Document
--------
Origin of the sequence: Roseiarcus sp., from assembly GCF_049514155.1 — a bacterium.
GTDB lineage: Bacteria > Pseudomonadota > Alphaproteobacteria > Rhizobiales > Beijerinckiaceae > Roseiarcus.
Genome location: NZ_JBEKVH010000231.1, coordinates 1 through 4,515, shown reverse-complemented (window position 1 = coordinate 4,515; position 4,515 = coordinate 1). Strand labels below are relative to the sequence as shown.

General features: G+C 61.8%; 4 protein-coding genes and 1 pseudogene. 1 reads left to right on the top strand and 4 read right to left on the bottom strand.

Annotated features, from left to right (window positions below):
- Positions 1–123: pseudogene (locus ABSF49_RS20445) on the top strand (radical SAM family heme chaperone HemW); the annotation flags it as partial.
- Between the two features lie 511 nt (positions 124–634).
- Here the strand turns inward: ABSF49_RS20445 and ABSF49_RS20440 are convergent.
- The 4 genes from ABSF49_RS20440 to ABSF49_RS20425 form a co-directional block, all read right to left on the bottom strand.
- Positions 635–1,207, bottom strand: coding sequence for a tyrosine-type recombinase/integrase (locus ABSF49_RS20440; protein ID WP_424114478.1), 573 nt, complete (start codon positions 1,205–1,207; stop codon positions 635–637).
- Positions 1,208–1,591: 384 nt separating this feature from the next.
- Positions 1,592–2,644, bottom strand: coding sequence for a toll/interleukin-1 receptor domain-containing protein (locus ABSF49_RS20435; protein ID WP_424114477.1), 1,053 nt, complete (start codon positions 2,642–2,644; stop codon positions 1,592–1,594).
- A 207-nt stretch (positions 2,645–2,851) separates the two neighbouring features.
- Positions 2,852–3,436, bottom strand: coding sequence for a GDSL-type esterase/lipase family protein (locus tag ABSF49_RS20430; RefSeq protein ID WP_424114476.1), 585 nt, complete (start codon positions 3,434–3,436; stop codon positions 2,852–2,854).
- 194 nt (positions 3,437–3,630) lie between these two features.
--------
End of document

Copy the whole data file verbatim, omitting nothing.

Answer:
Origin of the sequence: Roseiarcus sp., from assembly GCF_049514155.1 — a bacterium.
GTDB lineage: Bacteria > Pseudomonadota > Alphaproteobacteria > Rhizobiales > Beijerinckiaceae > Roseiarcus.
Genome location: NZ_JBEKVH010000231.1, coordinates 1 through 4,515, shown reverse-complemented (window position 1 = coordinate 4,515; position 4,515 = coordinate 1). Strand labels below are relative to the sequence as shown.

General features: G+C 61.8%; 4 protein-coding genes and 1 pseudogene. 1 reads left to right on the top strand and 4 read right to left on the bottom strand.

Annotated features, from left to right (window positions below):
- Positions 1–123: pseudogene (locus ABSF49_RS20445) on the top strand (radical SAM family heme chaperone HemW); the annotation flags it as partial.
- Between the two features lie 511 nt (positions 124–634).
- Here the strand turns inward: ABSF49_RS20445 and ABSF49_RS20440 are convergent.
- The 4 genes from ABSF49_RS20440 to ABSF49_RS20425 form a co-directional block, all read right to left on the bottom strand.
- Positions 635–1,207, bottom strand: coding sequence for a tyrosine-type recombinase/integrase (locus ABSF49_RS20440; protein ID WP_424114478.1), 573 nt, complete (start codon positions 1,205–1,207; stop codon positions 635–637).
- Positions 1,208–1,591: 384 nt separating this feature from the next.
- Positions 1,592–2,644, bottom strand: coding sequence for a toll/interleukin-1 receptor domain-containing protein (locus ABSF49_RS20435; protein ID WP_424114477.1), 1,053 nt, complete (start codon positions 2,642–2,644; stop codon positions 1,592–1,594).
- A 207-nt stretch (positions 2,645–2,851) separates the two neighbouring features.
- Positions 2,852–3,436, bottom strand: coding sequence for a GDSL-type esterase/lipase family protein (locus tag ABSF49_RS20430; RefSeq protein ID WP_424114476.1), 585 nt, complete (start codon positions 3,434–3,436; stop codon positions 2,852–2,854).
- 194 nt (positions 3,437–3,630) lie between these two features.